Separation of spouses: Ifo boss calls for reform – economy

In 1955, the Federal Minister of Finance was still certain: if the woman goes to work, the marriage breaks down, warned Fritz Schäffer, co-founder of the CSU. A “tax preferential treatment of” the liberal employment of the wife in a company not belonging to her husband “could” support the emerging forces which lead to a progressive dissolution of marriage and the family “, he writes. in a memorandum at the time Things are different – only German tax law is still at 1950s level. Time for an update, says Ifo chairman Clemens Fuest shortly before federal elections and proposes a reform of the controversial division of spouses, which has been in place since 1958.

“From an economic point of view, spousal splitting is a strong incentive for second earners, usually women, not to engage in gainful employment or, where appropriate, to take part-time employment – and instead focus on household chores and children’s education. says the director of the Munich Institute for Economic Research. “An evolution of the system towards models such as real splitting could provide the impetus for a higher participation rate for second earners.” Charges for weddings could be limited by temporary solutions.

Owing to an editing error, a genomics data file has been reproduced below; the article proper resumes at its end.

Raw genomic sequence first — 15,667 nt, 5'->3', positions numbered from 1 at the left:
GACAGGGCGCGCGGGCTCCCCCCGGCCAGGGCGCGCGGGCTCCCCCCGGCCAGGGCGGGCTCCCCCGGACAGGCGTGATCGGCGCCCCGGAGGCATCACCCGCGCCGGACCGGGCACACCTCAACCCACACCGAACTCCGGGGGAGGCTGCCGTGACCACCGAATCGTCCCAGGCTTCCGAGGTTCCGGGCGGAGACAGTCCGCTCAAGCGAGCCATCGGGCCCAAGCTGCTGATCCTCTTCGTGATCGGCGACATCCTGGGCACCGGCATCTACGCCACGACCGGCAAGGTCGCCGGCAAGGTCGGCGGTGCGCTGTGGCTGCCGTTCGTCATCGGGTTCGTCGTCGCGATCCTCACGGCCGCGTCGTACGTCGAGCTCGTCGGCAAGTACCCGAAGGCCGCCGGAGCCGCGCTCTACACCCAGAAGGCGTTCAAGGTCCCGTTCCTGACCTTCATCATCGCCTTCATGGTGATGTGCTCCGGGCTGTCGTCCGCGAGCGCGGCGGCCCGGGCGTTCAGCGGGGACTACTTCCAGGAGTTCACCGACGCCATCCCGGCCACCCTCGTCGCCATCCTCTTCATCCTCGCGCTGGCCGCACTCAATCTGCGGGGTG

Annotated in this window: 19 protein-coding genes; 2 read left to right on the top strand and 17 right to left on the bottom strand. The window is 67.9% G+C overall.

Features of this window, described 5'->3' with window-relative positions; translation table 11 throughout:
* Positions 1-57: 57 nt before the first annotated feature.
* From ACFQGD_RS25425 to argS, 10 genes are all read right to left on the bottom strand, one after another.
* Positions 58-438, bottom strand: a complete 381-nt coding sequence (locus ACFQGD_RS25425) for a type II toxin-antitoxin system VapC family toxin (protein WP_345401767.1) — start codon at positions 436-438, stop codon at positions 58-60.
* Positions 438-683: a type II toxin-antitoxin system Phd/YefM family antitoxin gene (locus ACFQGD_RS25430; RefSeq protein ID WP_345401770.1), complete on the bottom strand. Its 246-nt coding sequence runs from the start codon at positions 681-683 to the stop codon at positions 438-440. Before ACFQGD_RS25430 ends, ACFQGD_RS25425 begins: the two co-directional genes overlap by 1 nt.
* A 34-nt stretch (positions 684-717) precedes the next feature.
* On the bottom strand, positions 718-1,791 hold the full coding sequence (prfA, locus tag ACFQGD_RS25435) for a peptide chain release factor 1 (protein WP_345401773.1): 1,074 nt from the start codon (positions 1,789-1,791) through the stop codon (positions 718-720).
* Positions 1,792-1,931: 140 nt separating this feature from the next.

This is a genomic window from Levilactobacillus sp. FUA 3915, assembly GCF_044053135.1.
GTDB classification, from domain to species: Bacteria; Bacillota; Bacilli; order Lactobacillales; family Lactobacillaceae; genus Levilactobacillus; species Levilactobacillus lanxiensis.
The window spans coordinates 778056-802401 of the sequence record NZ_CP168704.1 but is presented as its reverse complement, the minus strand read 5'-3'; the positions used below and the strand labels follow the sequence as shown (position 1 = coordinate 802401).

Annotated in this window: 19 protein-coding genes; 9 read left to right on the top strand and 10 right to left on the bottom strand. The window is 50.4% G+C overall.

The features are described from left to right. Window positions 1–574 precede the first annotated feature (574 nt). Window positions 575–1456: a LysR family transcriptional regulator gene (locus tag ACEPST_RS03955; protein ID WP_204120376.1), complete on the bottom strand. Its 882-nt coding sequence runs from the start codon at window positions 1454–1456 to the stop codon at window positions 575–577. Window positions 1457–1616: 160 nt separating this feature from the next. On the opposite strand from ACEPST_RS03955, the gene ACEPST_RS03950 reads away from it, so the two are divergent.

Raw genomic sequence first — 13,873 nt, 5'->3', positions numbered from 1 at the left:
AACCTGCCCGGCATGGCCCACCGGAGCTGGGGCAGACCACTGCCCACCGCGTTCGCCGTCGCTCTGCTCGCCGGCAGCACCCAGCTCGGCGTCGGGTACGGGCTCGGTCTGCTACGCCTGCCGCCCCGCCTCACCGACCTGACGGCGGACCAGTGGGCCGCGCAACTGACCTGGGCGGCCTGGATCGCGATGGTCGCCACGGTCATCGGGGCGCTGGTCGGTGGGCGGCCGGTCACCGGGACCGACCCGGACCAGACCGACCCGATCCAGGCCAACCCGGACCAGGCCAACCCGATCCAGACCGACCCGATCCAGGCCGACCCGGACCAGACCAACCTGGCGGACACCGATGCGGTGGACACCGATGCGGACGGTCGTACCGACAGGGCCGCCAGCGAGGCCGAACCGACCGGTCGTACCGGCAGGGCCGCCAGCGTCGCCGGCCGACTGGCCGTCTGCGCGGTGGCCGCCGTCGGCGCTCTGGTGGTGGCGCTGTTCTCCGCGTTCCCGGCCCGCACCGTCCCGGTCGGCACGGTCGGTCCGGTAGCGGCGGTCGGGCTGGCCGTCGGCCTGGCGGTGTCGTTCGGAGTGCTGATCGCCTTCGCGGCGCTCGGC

“Women’s equality has a lot to do with employment and economic independence.”

The SPD and the Greens want to abolish the separation of spouses, the Union is sticking to it. The image of the family today is more diverse than the traditional division of labor between men and women, with the man being the sole breadwinner, says economist Fuest. “Equality for women, a fundamental social concern, has a lot to do with employment and economic independence.

In order to increase women’s employment, however, tax policy might be just one of many pillars. “A package of measures is needed to further extend childcare and significantly improve work-family compatibility,” said the economist. In principle, the so-called real fractionation imposes the spouses independently of each other. However, the first employee can transfer a certain amount to the second employee for tax purposes. This makes sense because the spouses are mutually obligated to support each other, Fuest said. The work incentives for second support are therefore not as severely limited with actual splitting as with spousal splitting.

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